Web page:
A Word About Urban Fantasy: Part Two — The List

As I mentioned in the previous post, I have been thinking about putting together a list of Urban Fantasy Authors whose books I have enjoyed reading. This is by no means an exhaustive list. This is just the ones who I have read and enjoyed. Some of these will be closer to Fantasy, others will have a dose of Mystery, Romance, Horror, or other genres. I will list these in the brief descriptions I provide for each.

Before I start with my own list, I feel that I should mention two authors who will definitely show up on lists of this kind. One is Charlene Harris, author of the Sookie Stackhouse novels. While I have not read any of these books, I do have the first seven or so. I intend to read them, but I just haven’t gotten around to it yet. I do, however, enjoy watching
True Blood which is loosely based upon this series. The other is Jim Butcher author of the Harry Dresden novels. Again, this is an immensely popular series which I own, but haven’t had the chance to read yet. The Mrs has read them and thoroughly enjoys them.

The remainder of this list will include some authors you have heard of, but hopefully some which you have not. With any luck this will serve as a go to list for the next time you are looking for something good to read.

Note: Because I don’t feel like I can rate the different books in question and don’t feel like coming up with some other way of organizing them, I am just going to list them alphabetically by author.

Correia, Larry (The Grimnoir Chronicles)
One thing which I like as much as a good horror novel is a good hard boiled mystery. When I stumbled upon a series which combines both the paranormal and the noir mystery vibe I was a very happy ghoul. So far I have only read the first in this series, but that book was amazingly well written. These books take place in the classic 20s - 40s era and hit all of the noir high points. There is magic in this world, possessed only by certain people who can control one type of magic. Some of the fun comes from the alternate history which the reader discovers while following the characters.

Gaiman, Neil (Books, Graphic Novels, Movies, You Name It)
Whether it is gods trying to survive in modern America (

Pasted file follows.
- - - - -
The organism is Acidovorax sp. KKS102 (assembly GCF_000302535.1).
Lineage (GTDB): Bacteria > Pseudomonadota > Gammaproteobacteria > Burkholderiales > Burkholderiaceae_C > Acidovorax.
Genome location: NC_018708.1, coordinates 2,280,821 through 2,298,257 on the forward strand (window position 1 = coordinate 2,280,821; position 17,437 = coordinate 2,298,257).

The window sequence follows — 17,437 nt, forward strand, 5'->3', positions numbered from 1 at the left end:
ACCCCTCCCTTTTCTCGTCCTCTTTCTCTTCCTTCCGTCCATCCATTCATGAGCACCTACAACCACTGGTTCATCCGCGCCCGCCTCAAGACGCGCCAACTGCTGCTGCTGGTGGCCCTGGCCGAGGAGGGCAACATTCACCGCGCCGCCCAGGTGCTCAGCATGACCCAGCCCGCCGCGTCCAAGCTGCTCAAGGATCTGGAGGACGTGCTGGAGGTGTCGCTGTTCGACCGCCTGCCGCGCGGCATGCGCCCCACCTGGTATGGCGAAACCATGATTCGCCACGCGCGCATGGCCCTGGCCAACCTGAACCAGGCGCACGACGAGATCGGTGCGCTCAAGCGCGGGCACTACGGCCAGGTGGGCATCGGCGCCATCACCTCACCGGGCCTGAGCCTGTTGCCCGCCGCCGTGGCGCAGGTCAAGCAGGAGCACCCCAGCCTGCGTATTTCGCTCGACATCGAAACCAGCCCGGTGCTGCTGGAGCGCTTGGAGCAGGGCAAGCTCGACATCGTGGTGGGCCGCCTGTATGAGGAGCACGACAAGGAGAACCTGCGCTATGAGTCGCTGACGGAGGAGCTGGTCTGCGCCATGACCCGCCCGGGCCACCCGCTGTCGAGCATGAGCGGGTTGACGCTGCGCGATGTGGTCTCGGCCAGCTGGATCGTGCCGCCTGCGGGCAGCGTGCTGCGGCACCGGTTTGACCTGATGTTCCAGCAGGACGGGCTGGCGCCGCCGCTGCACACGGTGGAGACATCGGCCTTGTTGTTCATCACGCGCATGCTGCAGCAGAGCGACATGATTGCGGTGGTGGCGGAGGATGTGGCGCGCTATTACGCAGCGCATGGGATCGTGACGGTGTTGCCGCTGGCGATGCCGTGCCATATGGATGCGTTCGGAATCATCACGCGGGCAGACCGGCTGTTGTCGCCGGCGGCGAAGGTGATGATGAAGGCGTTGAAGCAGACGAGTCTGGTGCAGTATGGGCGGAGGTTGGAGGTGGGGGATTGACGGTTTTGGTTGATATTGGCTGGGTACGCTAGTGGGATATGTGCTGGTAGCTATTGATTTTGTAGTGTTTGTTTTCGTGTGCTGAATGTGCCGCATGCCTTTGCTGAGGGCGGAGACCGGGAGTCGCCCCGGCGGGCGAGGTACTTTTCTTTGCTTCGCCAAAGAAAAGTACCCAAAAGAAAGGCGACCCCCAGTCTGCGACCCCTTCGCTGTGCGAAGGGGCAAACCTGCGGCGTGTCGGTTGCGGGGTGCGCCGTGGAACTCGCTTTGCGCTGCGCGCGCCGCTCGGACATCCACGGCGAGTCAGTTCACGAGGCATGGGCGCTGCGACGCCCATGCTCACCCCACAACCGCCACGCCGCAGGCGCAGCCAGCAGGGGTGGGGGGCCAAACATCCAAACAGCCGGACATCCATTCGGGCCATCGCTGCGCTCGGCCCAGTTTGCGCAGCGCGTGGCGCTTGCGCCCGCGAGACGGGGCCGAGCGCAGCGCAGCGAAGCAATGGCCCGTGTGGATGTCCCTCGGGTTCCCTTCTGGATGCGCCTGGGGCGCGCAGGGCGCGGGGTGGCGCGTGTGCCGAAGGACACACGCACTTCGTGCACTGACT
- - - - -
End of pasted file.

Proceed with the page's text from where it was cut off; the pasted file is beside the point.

American Gods, Anansi Boys), monsters living beneath modern day London (Neverwhere), children raised by ghosts (The Graveyard Book), or an angel and a demon trying to prevent the apocalypse (Good Omens), if you look for something fantastic among the mundane you have to look no further than Neil Gaiman. I first became aware of Mr. Gaiman through the Sandman graphic novels. Not one to rest on his laurels, he moved on to novels, children’s books, screenplays for television and film…No matter the format or the target audience, I am always happy to enter one of his marvelous worlds. From the first pages of any of his novels the reader is changed into someone who believes that there is more to the world than what one normally sees.

Hamilton, Laurell K. (Anita Blake, Vampire Hunter Series; Merry Gentry Series)
I fell in love with the Anita Blake series for a number of reasons. Among them were the fact that the main character is a kick-ass female who not only possessed the ability to raise the dead, but also worked as a US Marshal whose job was to police the supernatural beings (especially vampires) in her area. Her life became infinitely more complicated when she had to work with, then became bonded to, and later became romantically involved with, one of the more important vampires in the area. Add to this a number of other characters, some of whom she becomes romantically entangled with, and you have a very interesting series. Unfortunately, as the series progresses, Anita’s character changes to someone who has a
lot of relationships with all sorts of different supernatural characters. When the focus shifted from angsty romance to lots of sex I lost interest. In Anita’s world, people are aware of the supernatural creatures that exist around them. As noted, the series starts out with some romantic entanglements and progresses
On the other hand, sometimes you want a book which is a titillating read. If so, the Merry Gentry series was for you. Merry is a member of the Fae and a private investigator in Los Angeles. When member of the Sidhe attempt to kill her, she has to address her family issues and try to make them fit into her life. I never got that far into the Merry Gentry series, but they are well written.

Harrison, Kim (The Hollows Series)